Community Gardens and Libraries: A Perfect Pairing

Libraries are often lucky enough to have a free plot of land to bring garden programming to their community. We will explore what it takes for a library to begin a community garden and some examples of successful community gardens already in place.

A Brief History of Children's Books

April 2 is International Children’s Book Day. Created by the International Board for Books for Young People which was founded in Switzerland in 1953, an international organization dedicated to promoting children’s literature worldwide. They chose this date to honor their countryman, and children’s book author Hans Christian Anderson’s, birthday. A relatively new event, it began in 1967, it honors an equally new genre whose history reflects our growing understanding of childhood as well as its place in an increasingly complex world.

The Sims Library of Poetry and Other Collections for Lovers of Verse

There are nearly countless forms of library archives and collections (for example, food and cookbook collections). But it might surprise some to know that there are libraries devoted to the centuries-old art of poetry. Even though the art form itself dates back to ancient times, recent years have seen a resurgence of interest in both reading and writing it (as The Atlantic and USA Today recently reported).

“Here in this community, we’re going to be conservative.”

In early January, a day before students returned from winter break, Jeremy Glenn, the superintendent of the Granbury Independent School District in North Texas, told a group of librarians he’d summoned to a district meeting room that he needed to speak from his heart.

2022 Omnibus Budget Passed with Increases to L.A.M

Yesterday, Congress has passed the FY 2022 omnibus budget bill with level-funding for LSTA, the program that funds grants to state libraries. IMLS overall saw an increase for museums and that should be celebrated. Congress knows IMLS is libraries and museums, not or.

The Joy of Lifelong Learning

As the name implies, lifelong learning refers to the act of educating yourself. This can include anything from college courses to self-taught skills and hobbies. Reading can be considered a lifelong learning opportunity. Books teach us about the world around us and the life skills needed to succeed. Even so, when it comes to libraries, the joys of lifelong learning expand beyond reading. Libraries provide public education, extra-curricular activities, and tools for research.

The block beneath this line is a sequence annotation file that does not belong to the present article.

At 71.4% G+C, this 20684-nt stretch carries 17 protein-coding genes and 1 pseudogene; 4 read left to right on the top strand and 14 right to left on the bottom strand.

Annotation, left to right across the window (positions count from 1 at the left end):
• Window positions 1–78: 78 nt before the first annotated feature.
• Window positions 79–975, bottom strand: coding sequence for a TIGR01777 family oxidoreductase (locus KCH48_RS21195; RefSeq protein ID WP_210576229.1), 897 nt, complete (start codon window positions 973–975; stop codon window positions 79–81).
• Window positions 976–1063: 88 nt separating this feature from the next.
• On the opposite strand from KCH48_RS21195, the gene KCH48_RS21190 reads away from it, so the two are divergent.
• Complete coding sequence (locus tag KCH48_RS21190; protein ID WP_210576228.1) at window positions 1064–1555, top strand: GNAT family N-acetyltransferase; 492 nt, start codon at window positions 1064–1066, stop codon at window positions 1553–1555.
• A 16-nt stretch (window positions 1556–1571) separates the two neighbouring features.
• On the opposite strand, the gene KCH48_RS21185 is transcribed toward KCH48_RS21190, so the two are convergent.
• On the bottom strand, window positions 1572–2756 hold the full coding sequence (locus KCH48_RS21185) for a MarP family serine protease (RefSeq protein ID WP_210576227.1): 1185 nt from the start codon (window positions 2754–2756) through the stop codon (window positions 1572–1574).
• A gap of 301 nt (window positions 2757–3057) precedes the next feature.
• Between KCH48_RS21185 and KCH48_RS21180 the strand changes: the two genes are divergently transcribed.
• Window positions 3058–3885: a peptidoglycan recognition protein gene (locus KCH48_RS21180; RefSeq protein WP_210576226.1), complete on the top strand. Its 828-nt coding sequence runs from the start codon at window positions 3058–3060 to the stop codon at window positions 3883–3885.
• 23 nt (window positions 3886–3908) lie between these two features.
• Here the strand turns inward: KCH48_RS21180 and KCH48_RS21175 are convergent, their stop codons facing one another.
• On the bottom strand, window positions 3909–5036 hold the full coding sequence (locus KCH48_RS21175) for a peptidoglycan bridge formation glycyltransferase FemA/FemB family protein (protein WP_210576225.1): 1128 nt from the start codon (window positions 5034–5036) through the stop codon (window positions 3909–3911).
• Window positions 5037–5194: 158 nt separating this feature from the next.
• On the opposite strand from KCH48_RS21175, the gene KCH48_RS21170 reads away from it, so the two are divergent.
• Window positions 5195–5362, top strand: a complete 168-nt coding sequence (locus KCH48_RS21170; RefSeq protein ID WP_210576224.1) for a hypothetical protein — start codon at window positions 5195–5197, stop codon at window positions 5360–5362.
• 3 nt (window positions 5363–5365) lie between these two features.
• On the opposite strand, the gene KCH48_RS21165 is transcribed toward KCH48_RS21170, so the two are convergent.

Looking to Change Your Habits? The Library Can Help

If you’ve been interested in trying something new, your local public library may be able to help. As a vital community service, many libraries offer their services with little to no fees. These include books, classes, expensive technology like computers, ways to improve your health and wellbeing, and resources to learn new skills. Libraries are always about making basic life needs as accessible as possible. If you’ve been looking for a change, try visiting your local library to see what they do to help.

Library Services for Blind and Low Vision Users

Libraries are one of the most accessible community services for a reason. Not only are most library resources completely free, but they’re designed for all people to engage with the written word. If you’re a person who is blind or living with low vision, you don’t need to worry about a lack of accessibility at your local library. Many provide bestselling books transcribed in Braille or converted to audiobooks. If you’ve been searching for accessible reading materials, visit your local library!

Library Services for People with Developmental Disabilities

Libraries have always found a way to reach all kinds of populations in their communities, from those that are homeless, to seniors, to toddlers. They offer resources so that everyone feels like they can go to the library for whatever they need. And, when the library finds that there are people that aren’t being equally served, they make the effort to change that by finding new ideas and training their staff.

Here's How Librarians Choose What Goes on the Shelves

Book banning is in the air again as self-important busybodies around the United States rail against parental choice, the expertise of teachers, and the professional duties of librarians. The spittle in the air is thick with ignorance and self-righteousness as the misinformed maraud against the freedom to read. Perhaps it’s once again time for a national read-around of Ray Bradbury’s Fahrenheit 451?